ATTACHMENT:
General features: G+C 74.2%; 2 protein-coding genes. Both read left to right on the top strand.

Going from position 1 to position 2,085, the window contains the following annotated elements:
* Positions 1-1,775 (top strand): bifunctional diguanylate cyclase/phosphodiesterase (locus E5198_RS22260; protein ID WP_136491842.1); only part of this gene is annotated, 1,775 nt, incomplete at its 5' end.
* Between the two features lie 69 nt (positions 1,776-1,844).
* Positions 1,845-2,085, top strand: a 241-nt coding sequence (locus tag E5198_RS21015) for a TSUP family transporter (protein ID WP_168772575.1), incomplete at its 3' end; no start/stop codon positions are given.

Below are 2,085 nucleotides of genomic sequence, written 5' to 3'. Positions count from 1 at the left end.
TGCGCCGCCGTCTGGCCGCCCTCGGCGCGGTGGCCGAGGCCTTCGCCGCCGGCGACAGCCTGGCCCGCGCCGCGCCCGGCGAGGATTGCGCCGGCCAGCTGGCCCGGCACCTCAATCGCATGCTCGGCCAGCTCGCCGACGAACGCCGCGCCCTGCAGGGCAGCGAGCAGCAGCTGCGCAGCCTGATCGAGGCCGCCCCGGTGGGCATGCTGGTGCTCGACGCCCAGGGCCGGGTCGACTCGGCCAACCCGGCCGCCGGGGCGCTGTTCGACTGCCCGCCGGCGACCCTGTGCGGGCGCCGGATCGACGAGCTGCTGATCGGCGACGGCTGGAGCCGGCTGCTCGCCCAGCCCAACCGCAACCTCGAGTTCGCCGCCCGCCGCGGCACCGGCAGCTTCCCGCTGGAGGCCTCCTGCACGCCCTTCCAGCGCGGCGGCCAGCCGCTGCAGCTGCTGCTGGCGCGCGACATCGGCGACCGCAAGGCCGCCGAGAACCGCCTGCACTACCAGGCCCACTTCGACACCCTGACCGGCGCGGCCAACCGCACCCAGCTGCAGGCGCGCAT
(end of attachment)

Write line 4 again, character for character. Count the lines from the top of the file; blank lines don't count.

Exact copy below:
* Between the two features lie 69 nt (positions 1,776-1,844).